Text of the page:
# A manifold for Hilbert's hotel

Well, after recently answering a Hilbert's Hotel question, I've started to think: If an infinite number of people arrive, the solution is that every guest goes to the room with twice the number. However, if one imagines the doors one after the other (that is, in the order of the natural numbers), this means that each guest has to walk a distance that is proportional to the number of his room, which is unbounded. Assuming a constant walking speed, therefore also the move time is unbounded. That is not really a satisfying solution.

But this is easily solved: Just build the hotel in an infinite-dimensional Euclidean space, where room $n$ sits at the point which has coordinates $x_k=\delta_{nk}$ where $\delta$ is the Kronecker delta. That way, the distance between any two rooms is $\sqrt{2}$, and any room changing operation, no matter how complicated, can be done in constant time.

So far, so good. However, let's assume the guests in Hilbert's Hotel are conventional 3-dimensional beings, and therefore they must live on a 3-dimensional manifold; they would die in an unconstrained higher-dimensional space, let alone an infinite-dimensional one.

Therefore my question:

Does there exist a 3-dimensional Riemannian manifold which has a countably infinite number of points such that any two of them have the same finite distance on the manifold?

• Why do the distances have to be equal? For the sake of the original concern, travel time, why couldn't the the rooms be located at 1/n as the person in room n only needs to travel a distance of 1/2n to get to room 2n? Commented Oct 12, 2016 at 18:20
• @fleablood: That only works if a room is a point object. If you want a room to have some finite size, so that guests will fit into their rooms, you get in more trouble... Commented Oct 12, 2016 at 18:22
• @fleablood: Micah has hit the nail on the head. I indeed was thinking of extended guests that cannot make themselves shrink. With points of constant distance, one would expect there to a finite space around each point that doesn't overlap with the spaces in other points (of course that would have to be proven separately; given — as HK Lee showed — that those points already don't actually exist, this question is of course moot anyway). Commented Oct 12, 2016 at 18:28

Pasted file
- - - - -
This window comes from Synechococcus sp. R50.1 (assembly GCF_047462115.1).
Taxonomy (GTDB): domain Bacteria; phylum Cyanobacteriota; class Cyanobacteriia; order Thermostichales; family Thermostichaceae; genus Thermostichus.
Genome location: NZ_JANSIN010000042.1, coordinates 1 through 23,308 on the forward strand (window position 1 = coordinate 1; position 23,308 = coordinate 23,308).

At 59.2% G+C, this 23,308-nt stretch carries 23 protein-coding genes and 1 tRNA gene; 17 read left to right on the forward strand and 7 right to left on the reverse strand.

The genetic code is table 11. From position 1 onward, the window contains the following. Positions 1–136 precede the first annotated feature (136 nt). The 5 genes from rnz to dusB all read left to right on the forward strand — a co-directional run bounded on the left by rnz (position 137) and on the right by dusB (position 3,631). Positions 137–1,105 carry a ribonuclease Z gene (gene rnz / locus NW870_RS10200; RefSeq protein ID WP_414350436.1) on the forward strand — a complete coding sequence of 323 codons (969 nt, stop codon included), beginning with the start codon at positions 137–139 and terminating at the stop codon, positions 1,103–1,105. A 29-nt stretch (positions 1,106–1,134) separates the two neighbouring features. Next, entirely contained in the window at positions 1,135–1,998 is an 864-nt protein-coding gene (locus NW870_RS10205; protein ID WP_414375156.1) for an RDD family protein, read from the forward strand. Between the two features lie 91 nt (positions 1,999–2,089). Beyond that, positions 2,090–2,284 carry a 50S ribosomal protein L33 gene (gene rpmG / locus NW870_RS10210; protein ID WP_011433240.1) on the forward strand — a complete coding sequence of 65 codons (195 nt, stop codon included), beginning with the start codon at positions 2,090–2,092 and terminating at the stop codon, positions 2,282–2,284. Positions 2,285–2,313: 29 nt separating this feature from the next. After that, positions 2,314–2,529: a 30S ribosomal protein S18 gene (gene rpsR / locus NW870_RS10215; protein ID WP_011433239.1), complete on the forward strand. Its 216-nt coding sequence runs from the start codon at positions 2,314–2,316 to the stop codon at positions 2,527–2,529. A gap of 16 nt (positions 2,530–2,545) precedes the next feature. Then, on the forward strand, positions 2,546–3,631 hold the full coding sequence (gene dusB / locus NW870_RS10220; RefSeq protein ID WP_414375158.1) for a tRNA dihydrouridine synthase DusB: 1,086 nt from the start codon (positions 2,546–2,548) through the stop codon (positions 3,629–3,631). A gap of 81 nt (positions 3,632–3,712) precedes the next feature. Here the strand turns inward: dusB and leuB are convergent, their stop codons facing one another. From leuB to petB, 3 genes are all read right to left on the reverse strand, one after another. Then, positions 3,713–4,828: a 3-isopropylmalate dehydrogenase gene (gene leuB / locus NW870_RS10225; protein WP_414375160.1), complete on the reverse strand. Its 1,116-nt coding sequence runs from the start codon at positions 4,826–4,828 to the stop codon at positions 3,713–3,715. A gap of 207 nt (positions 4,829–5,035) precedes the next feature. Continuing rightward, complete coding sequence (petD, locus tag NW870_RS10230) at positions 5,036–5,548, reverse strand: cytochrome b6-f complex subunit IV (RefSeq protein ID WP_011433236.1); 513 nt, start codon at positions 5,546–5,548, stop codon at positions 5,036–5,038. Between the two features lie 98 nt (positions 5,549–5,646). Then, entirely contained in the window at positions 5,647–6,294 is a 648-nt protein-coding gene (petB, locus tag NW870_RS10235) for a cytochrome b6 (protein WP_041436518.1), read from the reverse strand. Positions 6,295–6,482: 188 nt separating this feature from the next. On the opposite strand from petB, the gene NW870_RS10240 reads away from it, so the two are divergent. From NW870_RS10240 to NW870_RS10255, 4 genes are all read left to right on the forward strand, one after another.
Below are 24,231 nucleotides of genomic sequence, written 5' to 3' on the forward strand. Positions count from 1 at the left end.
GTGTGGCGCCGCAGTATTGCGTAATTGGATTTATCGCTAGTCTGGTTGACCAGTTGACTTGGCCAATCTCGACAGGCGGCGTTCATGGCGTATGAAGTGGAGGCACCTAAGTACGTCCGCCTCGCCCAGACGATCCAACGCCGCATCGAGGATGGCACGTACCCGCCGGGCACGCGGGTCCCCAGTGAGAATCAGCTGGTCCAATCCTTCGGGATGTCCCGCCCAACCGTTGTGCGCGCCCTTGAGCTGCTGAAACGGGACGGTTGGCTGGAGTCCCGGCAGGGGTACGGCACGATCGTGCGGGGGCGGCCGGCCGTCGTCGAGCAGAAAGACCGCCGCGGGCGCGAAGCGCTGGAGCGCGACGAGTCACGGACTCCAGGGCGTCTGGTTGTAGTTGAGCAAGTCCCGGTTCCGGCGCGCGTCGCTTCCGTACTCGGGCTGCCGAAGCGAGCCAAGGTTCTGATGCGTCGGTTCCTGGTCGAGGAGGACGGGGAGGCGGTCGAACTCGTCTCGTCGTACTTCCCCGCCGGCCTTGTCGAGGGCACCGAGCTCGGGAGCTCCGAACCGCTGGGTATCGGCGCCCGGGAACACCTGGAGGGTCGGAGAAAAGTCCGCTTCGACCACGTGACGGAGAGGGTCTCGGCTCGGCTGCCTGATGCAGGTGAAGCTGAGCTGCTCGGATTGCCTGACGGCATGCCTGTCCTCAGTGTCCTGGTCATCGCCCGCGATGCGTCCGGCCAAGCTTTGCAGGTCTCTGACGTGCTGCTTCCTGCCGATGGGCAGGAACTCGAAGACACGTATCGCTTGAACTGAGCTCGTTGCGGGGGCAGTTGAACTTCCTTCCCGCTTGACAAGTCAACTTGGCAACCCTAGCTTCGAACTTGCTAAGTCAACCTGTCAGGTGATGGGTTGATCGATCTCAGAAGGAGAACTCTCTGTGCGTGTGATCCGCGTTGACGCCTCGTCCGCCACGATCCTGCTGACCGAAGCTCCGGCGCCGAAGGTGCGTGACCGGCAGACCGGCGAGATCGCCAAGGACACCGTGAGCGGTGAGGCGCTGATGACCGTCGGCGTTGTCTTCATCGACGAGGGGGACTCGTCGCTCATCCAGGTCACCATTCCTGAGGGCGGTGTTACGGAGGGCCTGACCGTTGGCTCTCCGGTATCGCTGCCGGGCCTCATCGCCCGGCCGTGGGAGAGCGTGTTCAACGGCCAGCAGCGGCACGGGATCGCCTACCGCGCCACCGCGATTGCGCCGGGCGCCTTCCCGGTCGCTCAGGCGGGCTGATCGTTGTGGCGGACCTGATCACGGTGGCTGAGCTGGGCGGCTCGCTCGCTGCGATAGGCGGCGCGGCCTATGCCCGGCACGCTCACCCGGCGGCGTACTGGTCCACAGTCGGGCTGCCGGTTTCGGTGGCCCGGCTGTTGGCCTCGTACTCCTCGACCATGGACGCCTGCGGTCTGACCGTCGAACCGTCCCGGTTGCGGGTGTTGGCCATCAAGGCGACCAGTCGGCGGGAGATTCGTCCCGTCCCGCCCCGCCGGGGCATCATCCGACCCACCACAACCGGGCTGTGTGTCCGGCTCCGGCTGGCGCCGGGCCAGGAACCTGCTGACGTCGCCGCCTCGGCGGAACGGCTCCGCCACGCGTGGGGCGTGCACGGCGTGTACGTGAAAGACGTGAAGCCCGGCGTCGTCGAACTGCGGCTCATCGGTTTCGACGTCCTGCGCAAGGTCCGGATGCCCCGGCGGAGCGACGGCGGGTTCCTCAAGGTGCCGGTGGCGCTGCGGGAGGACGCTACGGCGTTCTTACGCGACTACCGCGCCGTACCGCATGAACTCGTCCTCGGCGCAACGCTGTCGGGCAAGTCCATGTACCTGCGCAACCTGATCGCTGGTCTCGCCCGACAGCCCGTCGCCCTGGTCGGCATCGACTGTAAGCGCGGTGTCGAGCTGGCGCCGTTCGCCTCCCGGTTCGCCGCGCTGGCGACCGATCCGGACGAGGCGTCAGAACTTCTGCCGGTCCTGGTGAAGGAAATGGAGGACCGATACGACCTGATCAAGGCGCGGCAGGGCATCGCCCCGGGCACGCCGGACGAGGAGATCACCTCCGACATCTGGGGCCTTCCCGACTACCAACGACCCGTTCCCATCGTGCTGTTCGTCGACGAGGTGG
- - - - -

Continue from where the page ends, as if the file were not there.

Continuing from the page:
• I suggest putting the hotel in hyperbolic space, so that guest $n$ only has to make a trek of length $O(\log n)$, rather than of length polynomial in $n$. You might even be able to do better than this if you had a manifold whose curvature got more negative as you got farther from some central point, but I haven't worked out the details... Commented Oct 12, 2016 at 19:44
• @Micah that $\mathcal{O}(\log n)$ distance sounds like an excellent solution, how can you prove this? Commented Oct 12, 2016 at 22:03

If $x_n$ are such points then $R=d(x_1,x_n) >0$ for all $n$ Hence $x_n\in B_R(x_1)$ Since $B_R(x_1)$ is compact so there is a convergent subsequence. Hence it does not happen.
• +1. Note that this isn't special to $\mathbb{R}^3$ - it applies to any metric space in which all closed balls of finite radius are compact. Commented Oct 12, 2016 at 18:20
Let $(\rho, \theta, \phi)$ denote spherical coordinates on the open unit ball, $\Omega = d\phi^{2} + \sin^{2}\phi\, d\theta^{2}$ the round metric on the unit sphere, and $f(\rho) = \rho/(1 - \rho)$ (or any smooth, monotone function defined for $0 \leq \rho < 1$ with $f(0) = 0$ and, as $\rho \to 1^{-}$, $f \to \infty$ rapidly enough that $f$ is not improperly integrable).
In the metric $$g = d\rho^{2} + f(\rho)^{2}\, \Omega,$$ the distance from the origin to the boundary of the ball is unity, but the volume element is $$dV = f(\rho) \sin\phi\, d\rho\, d\theta\, d\phi.$$ Geometrically, the intrinsic radii of spherical shells centered at the origin grow rapidly enough that the volume is infinite.
In this universe, there exist countably many "cells" of fixed volume (though not suitable as three-dimensional hotel rooms, as asymptotically they necessarily become "intrinsically thin in the radial direction"), but any two rooms (or points) are separated by a distance of at most $2$ because the origin is at most one unit away from each room.